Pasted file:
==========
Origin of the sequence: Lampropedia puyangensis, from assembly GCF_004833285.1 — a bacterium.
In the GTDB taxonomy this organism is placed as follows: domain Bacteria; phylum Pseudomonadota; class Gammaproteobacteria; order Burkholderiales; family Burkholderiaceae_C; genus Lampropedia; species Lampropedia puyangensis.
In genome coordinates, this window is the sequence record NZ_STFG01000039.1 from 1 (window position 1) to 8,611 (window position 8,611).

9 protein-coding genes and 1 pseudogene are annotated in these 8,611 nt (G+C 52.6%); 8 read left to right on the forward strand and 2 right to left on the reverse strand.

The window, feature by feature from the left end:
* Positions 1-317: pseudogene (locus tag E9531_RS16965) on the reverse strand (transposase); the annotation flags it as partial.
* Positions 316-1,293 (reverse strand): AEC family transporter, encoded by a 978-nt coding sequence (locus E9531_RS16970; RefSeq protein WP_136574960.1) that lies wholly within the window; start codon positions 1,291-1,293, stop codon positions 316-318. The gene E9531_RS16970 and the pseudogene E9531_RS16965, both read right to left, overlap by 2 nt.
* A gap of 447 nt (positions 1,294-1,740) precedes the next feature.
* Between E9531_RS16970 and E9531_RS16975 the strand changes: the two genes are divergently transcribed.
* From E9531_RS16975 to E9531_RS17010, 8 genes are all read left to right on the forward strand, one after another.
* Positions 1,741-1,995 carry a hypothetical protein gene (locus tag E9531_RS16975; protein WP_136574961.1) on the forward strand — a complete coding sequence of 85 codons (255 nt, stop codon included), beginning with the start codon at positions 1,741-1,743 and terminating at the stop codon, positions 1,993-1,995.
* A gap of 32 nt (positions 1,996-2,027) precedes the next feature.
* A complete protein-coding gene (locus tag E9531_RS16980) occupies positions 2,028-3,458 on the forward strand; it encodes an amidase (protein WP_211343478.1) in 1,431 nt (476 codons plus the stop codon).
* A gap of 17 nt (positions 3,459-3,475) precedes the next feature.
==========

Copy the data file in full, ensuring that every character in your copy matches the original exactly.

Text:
Origin of the sequence: Lampropedia puyangensis, from assembly GCF_004833285.1 — a bacterium.
In the GTDB taxonomy this organism is placed as follows: domain Bacteria; phylum Pseudomonadota; class Gammaproteobacteria; order Burkholderiales; family Burkholderiaceae_C; genus Lampropedia; species Lampropedia puyangensis.
In genome coordinates, this window is the sequence record NZ_STFG01000039.1 from 1 (window position 1) to 8,611 (window position 8,611).

9 protein-coding genes and 1 pseudogene are annotated in these 8,611 nt (G+C 52.6%); 8 read left to right on the forward strand and 2 right to left on the reverse strand.

The window, feature by feature from the left end:
* Positions 1-317: pseudogene (locus tag E9531_RS16965) on the reverse strand (transposase); the annotation flags it as partial.
* Positions 316-1,293 (reverse strand): AEC family transporter, encoded by a 978-nt coding sequence (locus E9531_RS16970; RefSeq protein WP_136574960.1) that lies wholly within the window; start codon positions 1,291-1,293, stop codon positions 316-318. The gene E9531_RS16970 and the pseudogene E9531_RS16965, both read right to left, overlap by 2 nt.
* A gap of 447 nt (positions 1,294-1,740) precedes the next feature.
* Between E9531_RS16970 and E9531_RS16975 the strand changes: the two genes are divergently transcribed.
* From E9531_RS16975 to E9531_RS17010, 8 genes are all read left to right on the forward strand, one after another.
* Positions 1,741-1,995 carry a hypothetical protein gene (locus tag E9531_RS16975; protein WP_136574961.1) on the forward strand — a complete coding sequence of 85 codons (255 nt, stop codon included), beginning with the start codon at positions 1,741-1,743 and terminating at the stop codon, positions 1,993-1,995.
* A gap of 32 nt (positions 1,996-2,027) precedes the next feature.
* A complete protein-coding gene (locus tag E9531_RS16980) occupies positions 2,028-3,458 on the forward strand; it encodes an amidase (protein WP_211343478.1) in 1,431 nt (476 codons plus the stop codon).
* A gap of 17 nt (positions 3,459-3,475) precedes the next feature.